- Length of contact time and frequency of contact
- Confidentiality and exclusions to confidentiality
- Process of dealing with exclusions to confidentiality
- Arrangements in the event of the illness or death of the Supervisee or Supervisor
- How to monitor and report if there are concerns about professional competencies and fitness to practice.
- Supervisee notes, Supervisor notes (ownership, storage, use, research).
- In relation to a Trainee Therapist, the establishment of a 3-way contract between Supervisor, Supervisee and the Training Institution including responsibility for written assessments.
S4 Evaluation and Feedback
a) The Supervisor provides regular feedback to supervisees on their work. The Supervisor clarifies that the purpose of feedback is to facilitate learning. Supervisors should provide feedback that is direct and clear while at the same time protecting the supervisory relationship.
b) Supervisors should seek feedback from their Supervisees about the quality of the supervision they offer and use that feedback to improve their supervisory competence.
IACP Supervisors are required to:
a) Be experienced Counselling/Psychotherapy Practitioners.
b) Have undertaken professional training as a clinical Supervisor, as set out by IACP.
c) Continuously seek ways of increasing their professional competence and development of their supervisory skills.
d) Make explicit their specific areas of competencies & non-competencies.
e) Make arrangements for their own consultancy and support to help them monitor and evaluate their supervision work. This includes having supervision of their supervisory work.
f) Monitor and maintain their own effectiveness. They may need to seek help and or withdraw from the practice of supervision if their competence and capacity to supervise is impaired.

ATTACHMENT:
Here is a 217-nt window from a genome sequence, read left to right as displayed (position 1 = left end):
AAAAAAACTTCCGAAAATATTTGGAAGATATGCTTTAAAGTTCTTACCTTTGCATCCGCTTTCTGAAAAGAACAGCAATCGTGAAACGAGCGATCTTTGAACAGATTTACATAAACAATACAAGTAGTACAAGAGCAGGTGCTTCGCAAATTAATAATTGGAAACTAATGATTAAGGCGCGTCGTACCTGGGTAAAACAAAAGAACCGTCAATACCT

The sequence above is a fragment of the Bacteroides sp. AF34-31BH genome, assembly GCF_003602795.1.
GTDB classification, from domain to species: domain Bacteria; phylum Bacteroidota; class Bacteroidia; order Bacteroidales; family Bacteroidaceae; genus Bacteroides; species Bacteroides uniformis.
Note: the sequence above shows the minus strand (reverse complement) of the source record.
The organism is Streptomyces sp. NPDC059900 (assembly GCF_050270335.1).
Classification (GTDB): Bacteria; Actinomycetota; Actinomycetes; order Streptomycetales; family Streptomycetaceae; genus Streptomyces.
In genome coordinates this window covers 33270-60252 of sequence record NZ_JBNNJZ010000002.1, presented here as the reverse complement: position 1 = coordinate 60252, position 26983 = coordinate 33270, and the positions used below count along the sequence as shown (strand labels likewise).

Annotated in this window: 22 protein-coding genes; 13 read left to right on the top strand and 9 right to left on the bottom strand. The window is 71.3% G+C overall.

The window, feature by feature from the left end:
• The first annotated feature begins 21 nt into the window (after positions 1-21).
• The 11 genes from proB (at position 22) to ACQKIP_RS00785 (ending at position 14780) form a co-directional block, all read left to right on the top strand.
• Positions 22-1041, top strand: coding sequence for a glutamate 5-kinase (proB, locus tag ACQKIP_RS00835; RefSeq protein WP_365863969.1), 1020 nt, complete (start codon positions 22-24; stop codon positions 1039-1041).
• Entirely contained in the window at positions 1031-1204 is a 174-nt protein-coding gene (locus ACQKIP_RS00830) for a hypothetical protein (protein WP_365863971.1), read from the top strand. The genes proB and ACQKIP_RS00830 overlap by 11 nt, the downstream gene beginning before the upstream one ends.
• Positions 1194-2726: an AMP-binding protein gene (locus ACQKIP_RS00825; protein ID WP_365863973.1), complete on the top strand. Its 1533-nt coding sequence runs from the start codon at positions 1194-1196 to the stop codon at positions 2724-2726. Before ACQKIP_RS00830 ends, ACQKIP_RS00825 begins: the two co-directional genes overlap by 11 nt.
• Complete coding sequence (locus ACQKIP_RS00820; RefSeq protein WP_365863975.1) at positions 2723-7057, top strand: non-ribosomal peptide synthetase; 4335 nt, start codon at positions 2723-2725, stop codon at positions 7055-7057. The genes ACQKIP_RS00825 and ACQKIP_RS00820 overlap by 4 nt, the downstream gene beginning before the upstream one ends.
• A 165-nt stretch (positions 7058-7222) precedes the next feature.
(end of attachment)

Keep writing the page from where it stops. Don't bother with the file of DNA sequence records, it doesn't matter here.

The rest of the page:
g) Maintain an active current practice in Counselling/ Psychotherapy and Clinical Supervision.
S6 Supervision Online Competency
a) Knowledge and Competency
The Supervisor who engages in distance supervision using on line technology, and/or social media must develop the necessary skills and knowledge with regards to the technical, ethical, and legal considerations of such Supervisory encounters.
b) Standards re Competence re online Supervision.
The Supervisor will adhere to the ethical principles and values set out in this code of ethics whether working online, electronically, face to face or using any other methods of communication, in delivering services to a professional standard.
c) The Supervisor must be aware of potential risks and take precautions to protect and safeguard the online Supervisory process.
S7 Supervising Students
The Supervisors role with students incorporates all the requirements as set out for supervising accredited and pre-accredited practitioners with the addition of the following:
a) The Supervisor should be acutely aware of the power differential in the dynamics of his/her work with student Supervisees. The Supervisor should not exploit this power particularly in relation to the increased role of evaluation and assessment.
b) The Supervisor must familiarise themselves with the criteria of the course providers and ensure that the student works within those standards.
c) The Supervisor understands that their role as an educator is of primary significance in working with students.
d) The Supervisor provides the student with ongoing feedback regarding their work. They also schedule formal evaluative sessions throughout the supervisory period as required by their course provider.
e) Where a Supervisee exhibits a lack of professional competence, the Supervisor has an ethical responsibility to discuss this with the supervisee in a direct and supportive manner and if necessary refer this to the course provider.
f) Before reports on the student’s work are forwarded to the course provider, these reports should be co-evaluated by both the Supervisor and Student. The Supervisor must ensure that the student understands fully what is contained in the report.
g) If the Supervisor has concerns about a student’s ability to achieve satisfactory counselling competencies the supervisor should
- Address these concerns with the student
- Seek professional consultation on the matter
- If required address these concerns with the course provider